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Disability and Genetics: A Disability Critique of Pre-natal Testing and Pre-implantation Genetic Diagnosis (PGD)

  1. Adrienne Asch,
  2. Dorit Barlevy

Published Online: 15 MAY 2012

DOI: 10.1002/9780470015902.a0005212.pub2



How to Cite

Asch, A. and Barlevy, D. 2012. Disability and Genetics: A Disability Critique of Pre-natal Testing and Pre-implantation Genetic Diagnosis (PGD). eLS. .

Author Information

  1. Center for Ethics at Yeshiva University, New York, New York, USA

Publication History

  1. Published Online: 15 MAY 2012


Selecting against embryos or foetuses on the basis of predicted disability reinforces the belief that disability is inimical to a worthwhile life. The disability critique of pre-natal testing and pre-implantation genetic diagnosis (PGD) flows from the belief that life with disability can be valuable to individuals, their families, and society. Disability should be understood as just another form of human variation. Reassessment of the crucial elements of the parent–child relationship is fundamental to create a welcoming society for persons with varying abilities. Reforms should be made to the information provided about the lives of persons with disabilities and their families in order to enhance women and couples’ informed reproductive decision-making. Additionally, clinicians and genetics professionals need to understand that society contributes significantly to the difficulties that people with disabilities experience in attaining full participation in family and community life.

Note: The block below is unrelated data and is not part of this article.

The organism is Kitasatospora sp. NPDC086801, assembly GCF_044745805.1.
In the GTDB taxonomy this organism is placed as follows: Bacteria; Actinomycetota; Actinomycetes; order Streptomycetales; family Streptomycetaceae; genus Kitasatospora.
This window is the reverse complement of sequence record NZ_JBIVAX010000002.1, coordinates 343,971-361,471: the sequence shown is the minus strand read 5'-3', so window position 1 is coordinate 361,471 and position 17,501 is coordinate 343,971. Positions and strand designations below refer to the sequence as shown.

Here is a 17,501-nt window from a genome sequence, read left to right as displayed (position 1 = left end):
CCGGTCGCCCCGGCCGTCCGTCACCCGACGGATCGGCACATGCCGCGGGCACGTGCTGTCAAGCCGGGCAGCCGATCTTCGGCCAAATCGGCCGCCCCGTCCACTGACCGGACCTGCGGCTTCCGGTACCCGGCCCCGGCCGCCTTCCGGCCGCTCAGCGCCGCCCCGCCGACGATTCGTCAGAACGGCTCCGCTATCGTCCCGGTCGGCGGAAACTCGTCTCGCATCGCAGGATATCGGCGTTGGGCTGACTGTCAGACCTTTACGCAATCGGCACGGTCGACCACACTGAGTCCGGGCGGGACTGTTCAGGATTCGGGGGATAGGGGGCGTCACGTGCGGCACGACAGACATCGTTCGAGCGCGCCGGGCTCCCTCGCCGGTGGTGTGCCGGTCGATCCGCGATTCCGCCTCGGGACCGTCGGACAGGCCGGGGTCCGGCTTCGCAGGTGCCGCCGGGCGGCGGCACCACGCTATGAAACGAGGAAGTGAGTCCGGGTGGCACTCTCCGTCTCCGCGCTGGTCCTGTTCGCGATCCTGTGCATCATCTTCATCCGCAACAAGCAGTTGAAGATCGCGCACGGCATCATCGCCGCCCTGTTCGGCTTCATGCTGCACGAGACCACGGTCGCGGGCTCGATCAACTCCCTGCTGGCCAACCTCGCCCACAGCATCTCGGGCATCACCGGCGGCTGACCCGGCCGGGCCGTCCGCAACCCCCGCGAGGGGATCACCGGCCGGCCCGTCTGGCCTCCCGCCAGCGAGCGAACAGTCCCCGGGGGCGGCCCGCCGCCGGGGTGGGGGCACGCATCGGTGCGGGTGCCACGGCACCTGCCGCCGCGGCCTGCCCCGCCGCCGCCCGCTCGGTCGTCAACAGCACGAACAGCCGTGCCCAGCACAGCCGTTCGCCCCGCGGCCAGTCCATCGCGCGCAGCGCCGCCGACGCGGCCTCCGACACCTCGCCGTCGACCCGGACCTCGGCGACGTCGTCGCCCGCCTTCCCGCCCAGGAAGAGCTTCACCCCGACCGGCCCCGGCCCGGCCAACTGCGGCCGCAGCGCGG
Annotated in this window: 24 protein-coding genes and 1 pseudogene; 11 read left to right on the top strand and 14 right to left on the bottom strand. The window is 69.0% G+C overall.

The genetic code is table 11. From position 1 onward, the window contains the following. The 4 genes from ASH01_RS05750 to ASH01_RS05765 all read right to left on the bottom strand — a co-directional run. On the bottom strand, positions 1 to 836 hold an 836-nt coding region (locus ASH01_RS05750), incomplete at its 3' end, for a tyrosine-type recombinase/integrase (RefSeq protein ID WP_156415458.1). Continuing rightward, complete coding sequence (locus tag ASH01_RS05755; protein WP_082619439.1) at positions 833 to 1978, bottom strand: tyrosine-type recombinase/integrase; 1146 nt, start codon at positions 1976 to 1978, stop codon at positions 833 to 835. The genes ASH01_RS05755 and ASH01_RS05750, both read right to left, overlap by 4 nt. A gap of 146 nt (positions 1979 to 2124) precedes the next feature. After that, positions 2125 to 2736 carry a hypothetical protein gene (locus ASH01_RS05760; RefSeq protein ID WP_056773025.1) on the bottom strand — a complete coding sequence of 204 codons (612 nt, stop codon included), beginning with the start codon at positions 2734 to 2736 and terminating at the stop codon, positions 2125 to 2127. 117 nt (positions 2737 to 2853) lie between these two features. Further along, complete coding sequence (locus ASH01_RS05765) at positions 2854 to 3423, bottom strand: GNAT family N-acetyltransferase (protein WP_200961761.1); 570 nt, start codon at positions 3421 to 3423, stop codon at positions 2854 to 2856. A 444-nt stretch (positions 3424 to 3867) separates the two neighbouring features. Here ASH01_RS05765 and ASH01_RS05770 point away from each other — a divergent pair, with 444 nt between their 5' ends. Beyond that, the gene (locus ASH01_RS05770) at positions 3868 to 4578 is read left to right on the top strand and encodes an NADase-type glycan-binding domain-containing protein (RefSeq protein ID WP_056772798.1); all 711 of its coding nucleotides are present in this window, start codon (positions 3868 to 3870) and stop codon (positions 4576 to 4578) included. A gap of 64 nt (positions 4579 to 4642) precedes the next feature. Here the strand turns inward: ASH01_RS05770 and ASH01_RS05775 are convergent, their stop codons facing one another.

Key Concepts:

  • Neither PGD nor any method of pre-natal testing can accurately indicate a potential child's quality of life.

  • The expressivist argument is only one type of disability critique, which focuses on the negative message that PGD or pre-natal testing followed by selective embryo implantation or selective abortion sends to current persons living with disabilities.

  • The disability critique is not primarily expressivist.

  • Most negative facets of life with disability can be attributed to societal attitudes and practices that are open to change, and not to the medical condition itself.

  • Clinicians and professionals should understand that they have a role in ending discrimination against people with disabilities, much as they work to practice their professions without sexism or racism.

  • Disability, like sex, race, and ethnicity, is a legitimate, respectable form of human variation.

  • Preventing the incidence of disability is quite different from preventing the existence of persons with disability.

  • Research indicates that people with disabilities and their families fare relatively the same as the rest of the population.

  • The norms of good parenting include fostering and supporting the uniqueness of individual children, with all their mix of talents, personalities, strengths, and problems.

  • Information about the nonmedical facets of life with disability and connections to disability support groups need to be provided to prospective parents deciding about their reproductive future.


  • disability;
  • ethics;
  • pre-implantation genetic diagnosis (PGD);
  • pre-natal diagnostic testing;
  • pre-natal screening